Wow, my turn to write a column, just like a real motorcycle magazine editor. (Hi, Mom.) What shall I write about then? I had planned to tackle the thorny issue of motorcycle mirrors, but Marc Cook beat me to that last month. Gordon Jennings has me whipped when it comes to the scientific stuff, and Peter Egan seems to have interesting friends and adventures to write about. Weekends usually find me sweating over a new wax ring for the toilet or something equally stimulating.
The longer I think about it (sigh) the more I nearly can't help but conclude I must be unequal to the task. It turns out after 10 years of riding these things and cranking out road tests, I really don't know diddly about motorcycles. People write in all the time to point that out to me, and most of them seem so knowledgeable about bikes they've never ridden that I'm loath to doubt them. Heck, just last month I was unable to determine that the Honda RC51 is "a rack" even after putting 2000 miles on one.
Several readers wrote in to express their displeasure with the Kawasaki ZX-12R road test I wrote a couple of months ago (with plenty of input from the rest of the staff, of course). It's refreshing that in this kinder, gentler age in which we find ourselves, most motorcycle people now refrain from profane ad hominem attacks, but the general inescapable gist was that I must be an idiot for not being overly impressed with the new Kawasaki that was supposed to be the World's Fastest Bike but Wasn't.
All this got me wondering if the people who write in to tell you you're an idiot when you don't like a bike are the same ones who write in to tell you what a genius you are when you do agree with them? I suspect they are. I suspect the people who rush in to quash dissent are the same ones who band together to bolster the majority. (I suspect the other 90 percent of readers must think to themselves, well, those guys do ride all the motorcycles for a living and have been doing so for a while, so maybe their opinion is at least worth considering-even though I suspect this Burns person is an idiot.)
What's with that? How can you swing from savant to idiot in a month? Reminds me of Mark Twain's dad: When he was 18, Twain couldn't believe what a fool his father was, and by the time he was 30 he couldn't believe how much the old man had learned in 12 years.
I can't help envying those people who are able to glean so much hard knowledge from so little information. What bliss it must be to number among that elite company, unplagued by doubt, secure in your own infallibility. That sort of confidence goes beyond motorcycles; it must permeate a person's entire life, I imagine. How wondrous and secure a thing it must be to have already solved at an early age all of life's little conundrums; politics, economics, all the big stuff history's best minds have grappled with down through the ages, you figured out in high school-probably during metal shop. Think of the time saved when you don't waste any listening to ridiculous opinions that differ from your own. You get to get on with thinking about the important things. Navigator or Suburban? Hawaii this year or Bermuda?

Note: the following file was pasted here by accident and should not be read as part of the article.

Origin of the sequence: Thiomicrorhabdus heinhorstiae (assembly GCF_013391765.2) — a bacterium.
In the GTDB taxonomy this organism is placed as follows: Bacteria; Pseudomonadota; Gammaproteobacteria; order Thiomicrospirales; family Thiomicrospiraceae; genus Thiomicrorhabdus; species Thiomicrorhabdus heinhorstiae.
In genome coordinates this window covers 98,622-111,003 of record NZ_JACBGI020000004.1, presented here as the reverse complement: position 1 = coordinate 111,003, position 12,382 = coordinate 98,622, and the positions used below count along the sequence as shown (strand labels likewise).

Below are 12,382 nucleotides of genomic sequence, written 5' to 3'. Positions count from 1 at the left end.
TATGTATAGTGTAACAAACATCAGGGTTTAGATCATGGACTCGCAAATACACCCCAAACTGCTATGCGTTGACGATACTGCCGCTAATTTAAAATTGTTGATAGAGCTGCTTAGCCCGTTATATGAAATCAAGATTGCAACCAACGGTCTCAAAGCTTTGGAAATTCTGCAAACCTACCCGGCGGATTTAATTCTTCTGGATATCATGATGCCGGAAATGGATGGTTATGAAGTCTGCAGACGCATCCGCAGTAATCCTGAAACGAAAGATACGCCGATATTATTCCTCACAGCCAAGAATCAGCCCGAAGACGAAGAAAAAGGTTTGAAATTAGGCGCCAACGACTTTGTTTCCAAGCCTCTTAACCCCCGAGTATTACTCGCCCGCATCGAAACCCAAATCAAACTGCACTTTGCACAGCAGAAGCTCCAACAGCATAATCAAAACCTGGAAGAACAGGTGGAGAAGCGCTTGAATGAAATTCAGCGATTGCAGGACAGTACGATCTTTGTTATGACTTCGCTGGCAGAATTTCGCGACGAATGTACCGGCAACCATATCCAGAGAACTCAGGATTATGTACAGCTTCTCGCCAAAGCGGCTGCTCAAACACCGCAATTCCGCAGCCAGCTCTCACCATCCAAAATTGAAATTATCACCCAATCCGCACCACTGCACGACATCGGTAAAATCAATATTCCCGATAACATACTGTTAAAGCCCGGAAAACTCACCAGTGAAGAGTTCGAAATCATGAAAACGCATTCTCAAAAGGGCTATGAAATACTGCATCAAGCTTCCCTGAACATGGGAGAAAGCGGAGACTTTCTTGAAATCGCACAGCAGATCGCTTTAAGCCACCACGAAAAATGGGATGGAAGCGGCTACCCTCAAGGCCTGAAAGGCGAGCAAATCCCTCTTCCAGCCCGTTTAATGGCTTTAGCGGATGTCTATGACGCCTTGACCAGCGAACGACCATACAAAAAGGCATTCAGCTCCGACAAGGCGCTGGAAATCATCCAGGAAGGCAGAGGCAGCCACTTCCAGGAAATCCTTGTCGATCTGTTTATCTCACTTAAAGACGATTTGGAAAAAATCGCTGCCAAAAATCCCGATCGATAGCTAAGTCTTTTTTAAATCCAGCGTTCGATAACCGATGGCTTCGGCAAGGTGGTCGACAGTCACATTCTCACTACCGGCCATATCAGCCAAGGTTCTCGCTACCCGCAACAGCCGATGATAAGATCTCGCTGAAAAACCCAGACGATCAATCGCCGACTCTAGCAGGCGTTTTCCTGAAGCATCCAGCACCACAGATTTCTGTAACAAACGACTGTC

Among my myriad personal failings, I suffer from doubt-"the internal traitor." If I don't know a thing for sure, I'll sometimes pick up the phone and ask an expert in whatever the field might be, and I usually don't even have the guts to tell the expert he's an idiot if his opinion counters my preconception. I have gone so far in the past as to look in books for information, but the Internet is such a fantastic tool it's now possible to not find what you want without getting out of your chair. (It also lets you tell me I'm an idiot that much faster: email@example.com.) Conveniencewise, though, nothing can beat having one of those minds that came fully stocked.
While I'm rolling here, how ridiculous is it anyway to have so much self-worth tied up in what some magazine piss-ants think of your motorcycle? If you were the late John Britten and built the thing from scratch in your barn it's a little more personal, but all you did was buy the damn thing from some huge corporation. (Your dad no doubt had an "Eat Your Import" bumper sticker on his pickup, but you wouldn't listen.)
If I had just laid out that kind of money for a bike that'll only do 180-some miles-an-hour and high nine-second quarter-miles, I'd be more displeased with the manufacturer who led me to believe otherwise than with the messenger who pointed out the discrepancy. Heck, if not for us you'd have to take it from your ZX-12R's speedo, which reads 210 when you're only doing 180. How embarrassing. Take it out on Kawasaki; its address is in the back of the magazine. Me you should thank for providing crucial consumer information. I think I'm done, I feel much, much better. Good night.